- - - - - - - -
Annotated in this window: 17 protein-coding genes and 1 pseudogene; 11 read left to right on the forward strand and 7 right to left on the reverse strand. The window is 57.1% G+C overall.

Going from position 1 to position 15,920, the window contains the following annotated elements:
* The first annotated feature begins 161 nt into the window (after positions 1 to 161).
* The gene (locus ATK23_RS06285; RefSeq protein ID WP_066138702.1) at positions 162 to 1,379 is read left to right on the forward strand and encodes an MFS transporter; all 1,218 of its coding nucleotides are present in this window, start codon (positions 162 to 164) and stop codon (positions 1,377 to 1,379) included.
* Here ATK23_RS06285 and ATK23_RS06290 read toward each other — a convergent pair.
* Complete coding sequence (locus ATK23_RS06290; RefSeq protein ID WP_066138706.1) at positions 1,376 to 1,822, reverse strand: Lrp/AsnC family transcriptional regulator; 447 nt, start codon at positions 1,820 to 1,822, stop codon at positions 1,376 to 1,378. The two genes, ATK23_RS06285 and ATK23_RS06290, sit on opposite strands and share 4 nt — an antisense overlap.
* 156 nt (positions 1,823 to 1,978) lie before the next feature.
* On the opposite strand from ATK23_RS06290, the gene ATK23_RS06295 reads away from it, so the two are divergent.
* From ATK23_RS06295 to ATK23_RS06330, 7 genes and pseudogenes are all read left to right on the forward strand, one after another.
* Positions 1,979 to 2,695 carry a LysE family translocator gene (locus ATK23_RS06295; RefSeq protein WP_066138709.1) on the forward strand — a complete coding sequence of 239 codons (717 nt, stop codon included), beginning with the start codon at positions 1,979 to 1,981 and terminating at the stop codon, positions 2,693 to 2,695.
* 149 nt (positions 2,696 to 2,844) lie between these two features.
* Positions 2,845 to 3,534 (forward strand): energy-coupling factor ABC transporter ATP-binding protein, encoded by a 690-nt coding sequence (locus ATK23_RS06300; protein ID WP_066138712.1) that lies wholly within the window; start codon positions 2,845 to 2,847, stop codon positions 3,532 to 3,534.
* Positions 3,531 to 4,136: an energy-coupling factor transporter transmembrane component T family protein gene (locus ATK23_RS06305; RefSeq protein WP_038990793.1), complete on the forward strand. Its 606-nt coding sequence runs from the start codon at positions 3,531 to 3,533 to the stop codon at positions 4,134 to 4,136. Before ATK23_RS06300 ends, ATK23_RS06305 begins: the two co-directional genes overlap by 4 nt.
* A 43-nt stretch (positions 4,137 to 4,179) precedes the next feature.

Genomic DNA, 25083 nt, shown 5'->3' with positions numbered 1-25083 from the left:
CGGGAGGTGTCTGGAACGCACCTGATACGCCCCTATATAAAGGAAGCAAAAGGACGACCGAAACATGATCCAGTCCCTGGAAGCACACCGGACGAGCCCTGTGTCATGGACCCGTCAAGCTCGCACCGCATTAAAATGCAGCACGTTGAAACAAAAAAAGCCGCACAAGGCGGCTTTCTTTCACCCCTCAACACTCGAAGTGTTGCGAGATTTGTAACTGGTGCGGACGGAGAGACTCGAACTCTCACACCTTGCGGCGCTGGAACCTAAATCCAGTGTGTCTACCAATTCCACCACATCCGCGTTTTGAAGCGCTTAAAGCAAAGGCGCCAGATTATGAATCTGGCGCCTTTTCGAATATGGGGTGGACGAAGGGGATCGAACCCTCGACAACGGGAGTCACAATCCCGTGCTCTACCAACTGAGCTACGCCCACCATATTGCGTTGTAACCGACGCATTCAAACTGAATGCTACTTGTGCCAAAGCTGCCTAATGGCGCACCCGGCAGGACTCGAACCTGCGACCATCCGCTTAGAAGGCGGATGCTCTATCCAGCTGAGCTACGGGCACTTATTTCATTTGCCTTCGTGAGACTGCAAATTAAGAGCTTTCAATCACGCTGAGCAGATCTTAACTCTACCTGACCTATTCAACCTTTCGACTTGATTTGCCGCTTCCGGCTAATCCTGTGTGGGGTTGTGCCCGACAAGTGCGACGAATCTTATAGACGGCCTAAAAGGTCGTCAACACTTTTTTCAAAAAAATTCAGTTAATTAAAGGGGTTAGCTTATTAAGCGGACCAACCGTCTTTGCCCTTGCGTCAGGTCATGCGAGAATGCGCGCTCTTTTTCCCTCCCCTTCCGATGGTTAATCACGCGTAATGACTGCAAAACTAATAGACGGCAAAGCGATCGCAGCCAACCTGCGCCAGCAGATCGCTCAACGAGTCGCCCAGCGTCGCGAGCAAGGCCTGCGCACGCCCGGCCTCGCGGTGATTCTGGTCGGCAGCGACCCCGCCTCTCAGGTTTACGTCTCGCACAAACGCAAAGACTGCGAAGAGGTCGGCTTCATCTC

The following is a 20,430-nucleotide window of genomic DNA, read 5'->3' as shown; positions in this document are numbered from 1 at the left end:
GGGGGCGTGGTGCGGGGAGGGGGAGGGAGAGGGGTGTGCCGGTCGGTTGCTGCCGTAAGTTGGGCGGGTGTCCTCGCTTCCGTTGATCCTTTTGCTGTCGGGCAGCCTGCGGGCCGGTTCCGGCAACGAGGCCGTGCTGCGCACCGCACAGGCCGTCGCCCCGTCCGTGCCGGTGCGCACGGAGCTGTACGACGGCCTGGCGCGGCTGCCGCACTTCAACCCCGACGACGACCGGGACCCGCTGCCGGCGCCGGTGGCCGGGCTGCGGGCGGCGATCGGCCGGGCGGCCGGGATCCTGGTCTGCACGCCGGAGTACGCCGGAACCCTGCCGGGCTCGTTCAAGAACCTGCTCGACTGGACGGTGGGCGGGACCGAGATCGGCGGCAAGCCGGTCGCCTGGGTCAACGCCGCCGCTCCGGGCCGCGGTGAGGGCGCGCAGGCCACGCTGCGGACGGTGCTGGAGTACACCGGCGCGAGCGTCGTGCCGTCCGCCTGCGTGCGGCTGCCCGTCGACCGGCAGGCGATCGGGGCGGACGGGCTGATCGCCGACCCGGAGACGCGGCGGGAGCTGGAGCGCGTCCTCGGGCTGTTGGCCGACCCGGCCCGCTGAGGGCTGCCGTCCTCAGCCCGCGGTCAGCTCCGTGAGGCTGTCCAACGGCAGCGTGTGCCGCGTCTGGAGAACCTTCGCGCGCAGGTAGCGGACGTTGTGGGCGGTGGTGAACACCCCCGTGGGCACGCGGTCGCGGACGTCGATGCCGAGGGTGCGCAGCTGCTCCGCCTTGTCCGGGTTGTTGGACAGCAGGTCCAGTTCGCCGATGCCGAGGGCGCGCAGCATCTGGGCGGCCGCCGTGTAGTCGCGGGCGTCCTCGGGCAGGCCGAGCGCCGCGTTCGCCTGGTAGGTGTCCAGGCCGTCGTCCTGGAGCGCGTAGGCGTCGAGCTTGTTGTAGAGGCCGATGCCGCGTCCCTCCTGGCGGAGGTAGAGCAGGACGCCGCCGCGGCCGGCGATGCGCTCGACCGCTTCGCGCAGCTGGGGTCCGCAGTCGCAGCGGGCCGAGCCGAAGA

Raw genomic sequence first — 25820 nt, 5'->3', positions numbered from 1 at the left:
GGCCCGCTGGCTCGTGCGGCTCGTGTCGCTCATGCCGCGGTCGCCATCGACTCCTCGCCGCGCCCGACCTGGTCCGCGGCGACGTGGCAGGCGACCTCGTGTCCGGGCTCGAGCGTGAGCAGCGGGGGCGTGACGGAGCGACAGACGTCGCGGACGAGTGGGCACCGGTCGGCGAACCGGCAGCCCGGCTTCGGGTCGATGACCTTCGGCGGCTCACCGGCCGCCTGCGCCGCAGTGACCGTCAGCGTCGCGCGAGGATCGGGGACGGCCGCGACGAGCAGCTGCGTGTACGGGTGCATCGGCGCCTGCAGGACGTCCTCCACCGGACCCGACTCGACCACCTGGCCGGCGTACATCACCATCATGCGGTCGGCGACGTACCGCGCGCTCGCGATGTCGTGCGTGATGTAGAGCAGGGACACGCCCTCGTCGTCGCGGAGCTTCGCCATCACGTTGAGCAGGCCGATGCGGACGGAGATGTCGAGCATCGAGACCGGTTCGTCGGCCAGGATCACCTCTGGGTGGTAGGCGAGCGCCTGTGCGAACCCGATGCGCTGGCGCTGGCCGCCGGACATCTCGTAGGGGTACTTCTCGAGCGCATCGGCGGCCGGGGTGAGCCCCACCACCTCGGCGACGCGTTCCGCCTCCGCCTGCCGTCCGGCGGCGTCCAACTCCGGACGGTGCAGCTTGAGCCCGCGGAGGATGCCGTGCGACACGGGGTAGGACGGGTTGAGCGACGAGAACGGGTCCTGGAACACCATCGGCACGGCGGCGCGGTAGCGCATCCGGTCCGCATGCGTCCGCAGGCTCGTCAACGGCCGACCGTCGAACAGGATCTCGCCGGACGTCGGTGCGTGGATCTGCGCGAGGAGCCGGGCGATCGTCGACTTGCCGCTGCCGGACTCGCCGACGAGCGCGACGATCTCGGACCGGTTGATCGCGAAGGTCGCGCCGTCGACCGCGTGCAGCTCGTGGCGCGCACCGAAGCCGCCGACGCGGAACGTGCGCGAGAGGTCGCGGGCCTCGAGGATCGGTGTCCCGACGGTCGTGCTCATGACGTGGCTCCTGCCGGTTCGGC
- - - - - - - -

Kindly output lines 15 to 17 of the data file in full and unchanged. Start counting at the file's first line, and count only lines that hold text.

Genomic DNA, 25083 nt, shown 5'->3' with positions numbered 1-25083 from the left:
CGGGAGGTGTCTGGAACGCACCTGATACGCCCCTATATAAAGGAAGCAAAAGGACGACCGAAACATGATCCAGTCCCTGGAAGCACACCGGACGAGCCCTGTGTCATGGACCCGTCAAGCTCGCACCGCATTAAAATGCAGCACGTTGAAACAAAAAAAGCCGCACAAGGCGGCTTTCTTTCACCCCTCAACACTCGAAGTGTTGCGAGATTTGTAACTGGTGCGGACGGAGAGACTCGAACTCTCACACCTTGCGGCGCTGGAACCTAAATCCAGTGTGTCTACCAATTCCACCACATCCGCGTTTTGAAGCGCTTAAAGCAAAGGCGCCAGATTATGAATCTGGCGCCTTTTCGAATATGGGGTGGACGAAGGGGATCGAACCCTCGACAACGGGAGTCACAATCCCGTGCTCTACCAACTGAGCTACGCCCACCATATTGCGTTGTAACCGACGCATTCAAACTGAATGCTACTTGTGCCAAAGCTGCCTAATGGCGCACCCGGCAGGACTCGAACCTGCGACCATCCGCTTAGAAGGCGGATGCTCTATCCAGCTGAGCTACGGGCACTTATTTCATTTGCCTTCGTGAGACTGCAAATTAAGAGCTTTCAATCACGCTGAGCAGATCTTAACTCTACCTGACCTATTCAACCTTTCGACTTGATTTGCCGCTTCCGGCTAATCCTGTGTGGGGTTGTGCCCGACAAGTGCGACGAATCTTATAGACGGCCTAAAAGGTCGTCAACACTTTTTTCAAAAAAATTCAGTTAATTAAAGGGGTTAGCTTATTAAGCGGACCAACCGTCTTTGCCCTTGCGTCAGGTCATGCGAGAATGCGCGCTCTTTTTCCCTCCCCTTCCGATGGTTAATCACGCGTAATGACTGCAAAACTAATAGACGGCAAAGCGATCGCAGCCAACCTGCGCCAGCAGATCGCTCAACGAGTCGCCCAGCGTCGCGAGCAAGGCCTGCGCACGCCCGGCCTCGCGGTGATTCTGGTCGGCAGCGACCCCGCCTCTCAGGTTTACGTCTCGCACAAACGCAAAGACTGCGAAGAGGTCGGCTTCATCTC

The following is a 20,430-nucleotide window of genomic DNA, read 5'->3' as shown; positions in this document are numbered from 1 at the left end: